Today’s post is about something very near and dear to my heart: Fire. Fire is good, fire is your friend, fire can solve most of life’s problems, but above all fire is essential to good cooking. It may seem obvious, but it’s true. Food sticks less to hot pans, food cooks more evenly, it cooks faster, it tastes better, and most of all, flipping food around in a smoking hot pan with giant flames shooting out of it as you stand there nonplussed with a devil-may-care gleam in your eye is dead sexy. What use could you possibly have for arm hair, anyway?
In all seriousness, however, fire (or heat) is extremely important. It’s the most important tool you have to good cooking, second being sharp knives, but that’s another story. One of the most common questions I get asked/hear other people on TV and radio get asked is How Do I Keep My Food From Sticking? The answer, Fire. The hotter the pan is, the less food sticks to it, the less oil you need to keep the food from sticking and quicker you can get dinner on the table. In accordance to fire, there are a few other considerations.
Good cooking causes steam/smoke/good cooking smells to fill your house and coat anything immediately around your stove with a fine film of grease. A good vent fan over your range can help a lot. Also a window/ceiling fan. Always open them before you start cooking. It’s better to start off chilly then to interrupt your saute soiree by having to open windows and shut off smoke alarms.
If you are using aluminum non-stick pans please disregard this entire post. Those pans aren’t really designed to stand up to high flames and will cause that nice non-stick coating to flake off into your food. Use heavy duty aluminum, stainless steel or cast iron, they are better, last longer and, unlike teflon, have not been found to be carcinogenic.
Canola Oil is your best friend. Olive Oil is delicious and great for salads and dipping yummy bread in. Anyone who tells you to cook with Olive Oil is not your friend. There is a term used in conjunction with oil called Smoking Point. This means the temperature when the oil smokes. Olive Oil has a very low smoking point. If you try to sear or fry something with it, the oil will burn and your food will taste burnt regardless of what color it is. Canola Oil has the highest smoking point. It is also pretty cheap.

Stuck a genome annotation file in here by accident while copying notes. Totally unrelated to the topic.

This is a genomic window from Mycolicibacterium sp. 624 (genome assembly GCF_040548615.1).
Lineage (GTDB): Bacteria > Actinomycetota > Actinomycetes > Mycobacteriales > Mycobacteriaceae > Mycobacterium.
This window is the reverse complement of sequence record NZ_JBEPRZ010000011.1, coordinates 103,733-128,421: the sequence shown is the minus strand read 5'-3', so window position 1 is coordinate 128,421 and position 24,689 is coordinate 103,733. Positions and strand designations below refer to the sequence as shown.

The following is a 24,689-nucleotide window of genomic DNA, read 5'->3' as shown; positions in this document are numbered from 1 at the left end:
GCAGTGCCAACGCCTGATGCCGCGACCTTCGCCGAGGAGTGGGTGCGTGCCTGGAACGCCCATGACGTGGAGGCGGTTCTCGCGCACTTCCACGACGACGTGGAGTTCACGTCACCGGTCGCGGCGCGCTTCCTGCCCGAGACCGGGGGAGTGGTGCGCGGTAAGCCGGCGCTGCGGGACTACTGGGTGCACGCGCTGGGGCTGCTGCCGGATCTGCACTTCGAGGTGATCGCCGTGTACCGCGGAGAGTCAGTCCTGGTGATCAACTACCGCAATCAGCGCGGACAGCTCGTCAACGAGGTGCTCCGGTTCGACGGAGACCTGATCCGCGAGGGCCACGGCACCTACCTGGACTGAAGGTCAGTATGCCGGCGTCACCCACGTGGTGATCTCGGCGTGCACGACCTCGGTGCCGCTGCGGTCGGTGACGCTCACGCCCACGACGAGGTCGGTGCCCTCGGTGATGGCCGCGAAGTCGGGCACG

Take your pan, put it on a burner with the flame on All The Way. Leave it there. Do something else. Peel a carrot. Call your mom. Keep half an eye on it, but it’s fine where it is. Have everything you want to cook next to this pan, including the oil. Wait some more, start to get nervous, that’s OK. It’s perfectly normal to get jittery as you stand there and watch this empty pan sit on top of a flame and get hotter and hotter while you do nothing. Soon you’ll be able to feel the heat coming up from the pan. You’ll start to sweat. You’ll double check this blog post to make sure you red it correctly, you did. Wait a little longer. You’ll see a faint wisp of smoke come up from the pan, now it’s ready. As fast as you can, hit the pan with your oil, then your ingredients and stir like a Whirling Dervish. This is the proper way to stir fry–hot, hot, hot pan, veggies stir, stir, stir soy sauce, dump over rice. Very fast, very good. For searing things like meat or tofu or whatever, if you look at the side of the steak, you can see it browning, let it get dark golden brown. Then flip it and do the same on the other side. If it is a thicker cut piece of meat, throw it in your oven to finish. 350 works great. Don’t worry, the pan can take it.
The first couple of times you try this, you will either notice no difference or you will burn the shit out of whatever your cooking. This is normal. This takes finesse. Don’t let it get you down. You’ll get the hang of it in no time and soon you’ll be adding booze and being the best host on the block as you show off your mastery of flame for the enjoyment of people and palate alike.